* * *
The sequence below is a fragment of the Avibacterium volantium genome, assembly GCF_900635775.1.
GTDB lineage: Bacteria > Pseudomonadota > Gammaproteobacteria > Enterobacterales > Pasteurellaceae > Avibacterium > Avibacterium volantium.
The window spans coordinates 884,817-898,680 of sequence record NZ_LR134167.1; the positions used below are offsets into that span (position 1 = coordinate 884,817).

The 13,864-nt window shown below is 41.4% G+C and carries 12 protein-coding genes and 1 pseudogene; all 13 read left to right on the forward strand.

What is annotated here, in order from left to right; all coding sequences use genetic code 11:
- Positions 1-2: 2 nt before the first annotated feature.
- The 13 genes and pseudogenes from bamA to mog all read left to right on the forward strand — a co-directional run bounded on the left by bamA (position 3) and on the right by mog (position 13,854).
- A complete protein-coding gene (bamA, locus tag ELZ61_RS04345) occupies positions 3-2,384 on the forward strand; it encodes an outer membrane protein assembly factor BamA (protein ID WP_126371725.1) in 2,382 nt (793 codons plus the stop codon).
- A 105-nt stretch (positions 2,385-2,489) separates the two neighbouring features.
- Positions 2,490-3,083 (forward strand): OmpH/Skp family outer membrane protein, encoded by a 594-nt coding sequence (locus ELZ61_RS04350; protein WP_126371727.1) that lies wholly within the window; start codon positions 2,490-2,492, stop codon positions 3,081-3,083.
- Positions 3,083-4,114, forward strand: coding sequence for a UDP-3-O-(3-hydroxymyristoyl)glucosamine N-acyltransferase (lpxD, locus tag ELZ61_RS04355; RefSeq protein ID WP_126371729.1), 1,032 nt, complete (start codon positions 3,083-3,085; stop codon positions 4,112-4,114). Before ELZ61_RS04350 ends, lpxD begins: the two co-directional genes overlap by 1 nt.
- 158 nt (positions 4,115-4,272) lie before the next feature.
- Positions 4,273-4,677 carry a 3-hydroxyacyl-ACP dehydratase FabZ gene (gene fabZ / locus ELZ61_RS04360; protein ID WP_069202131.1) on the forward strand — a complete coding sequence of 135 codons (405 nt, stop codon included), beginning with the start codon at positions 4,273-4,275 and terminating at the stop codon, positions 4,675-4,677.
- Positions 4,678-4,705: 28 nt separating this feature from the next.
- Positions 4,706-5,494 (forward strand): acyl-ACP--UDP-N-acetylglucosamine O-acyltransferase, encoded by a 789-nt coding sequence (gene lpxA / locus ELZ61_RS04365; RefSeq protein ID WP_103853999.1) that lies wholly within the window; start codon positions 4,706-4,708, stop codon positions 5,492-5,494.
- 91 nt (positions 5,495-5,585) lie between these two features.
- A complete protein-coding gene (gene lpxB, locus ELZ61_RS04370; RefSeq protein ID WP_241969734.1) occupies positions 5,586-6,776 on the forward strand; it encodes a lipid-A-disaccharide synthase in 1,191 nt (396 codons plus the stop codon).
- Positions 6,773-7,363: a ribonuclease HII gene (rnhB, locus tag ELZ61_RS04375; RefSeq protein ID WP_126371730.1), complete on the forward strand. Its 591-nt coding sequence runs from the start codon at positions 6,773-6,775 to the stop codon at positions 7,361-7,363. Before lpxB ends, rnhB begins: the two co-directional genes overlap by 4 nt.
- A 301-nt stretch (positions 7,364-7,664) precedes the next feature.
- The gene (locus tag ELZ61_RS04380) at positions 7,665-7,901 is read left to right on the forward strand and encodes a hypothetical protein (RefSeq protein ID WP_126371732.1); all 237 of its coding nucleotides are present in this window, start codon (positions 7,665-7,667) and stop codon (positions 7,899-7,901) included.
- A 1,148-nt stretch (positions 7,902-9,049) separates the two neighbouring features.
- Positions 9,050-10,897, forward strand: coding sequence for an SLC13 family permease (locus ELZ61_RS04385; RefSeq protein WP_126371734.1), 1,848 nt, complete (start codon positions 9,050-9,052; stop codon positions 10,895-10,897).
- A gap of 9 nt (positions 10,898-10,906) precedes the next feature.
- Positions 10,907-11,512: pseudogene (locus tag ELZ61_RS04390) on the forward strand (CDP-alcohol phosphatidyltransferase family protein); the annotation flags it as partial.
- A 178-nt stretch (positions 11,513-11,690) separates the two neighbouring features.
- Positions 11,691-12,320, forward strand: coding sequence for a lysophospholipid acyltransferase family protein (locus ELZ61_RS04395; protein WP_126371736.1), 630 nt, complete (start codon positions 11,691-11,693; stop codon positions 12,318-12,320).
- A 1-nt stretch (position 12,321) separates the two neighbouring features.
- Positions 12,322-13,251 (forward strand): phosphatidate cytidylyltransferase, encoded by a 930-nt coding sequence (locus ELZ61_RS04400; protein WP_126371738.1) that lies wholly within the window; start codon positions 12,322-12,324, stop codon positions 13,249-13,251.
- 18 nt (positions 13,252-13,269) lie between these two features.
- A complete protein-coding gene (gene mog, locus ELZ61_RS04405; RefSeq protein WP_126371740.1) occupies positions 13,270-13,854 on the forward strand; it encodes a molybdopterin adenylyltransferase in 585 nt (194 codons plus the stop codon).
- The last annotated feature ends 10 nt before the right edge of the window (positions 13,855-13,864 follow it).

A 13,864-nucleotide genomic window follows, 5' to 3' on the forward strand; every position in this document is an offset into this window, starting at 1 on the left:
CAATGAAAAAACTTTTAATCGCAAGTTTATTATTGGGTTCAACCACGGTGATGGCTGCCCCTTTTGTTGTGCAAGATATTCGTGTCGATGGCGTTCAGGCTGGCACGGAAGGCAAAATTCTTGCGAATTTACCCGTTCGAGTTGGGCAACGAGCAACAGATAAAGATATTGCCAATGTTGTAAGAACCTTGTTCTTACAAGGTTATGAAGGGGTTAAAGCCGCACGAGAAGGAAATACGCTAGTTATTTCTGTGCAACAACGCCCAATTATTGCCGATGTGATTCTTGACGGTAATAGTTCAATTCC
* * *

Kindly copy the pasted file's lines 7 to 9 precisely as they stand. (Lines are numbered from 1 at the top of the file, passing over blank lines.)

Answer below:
- The 13 genes and pseudogenes from bamA to mog all read left to right on the forward strand — a co-directional run bounded on the left by bamA (position 3) and on the right by mog (position 13,854).
- A complete protein-coding gene (bamA, locus tag ELZ61_RS04345) occupies positions 3-2,384 on the forward strand; it encodes an outer membrane protein assembly factor BamA (protein ID WP_126371725.1) in 2,382 nt (793 codons plus the stop codon).
- A 105-nt stretch (positions 2,385-2,489) separates the two neighbouring features.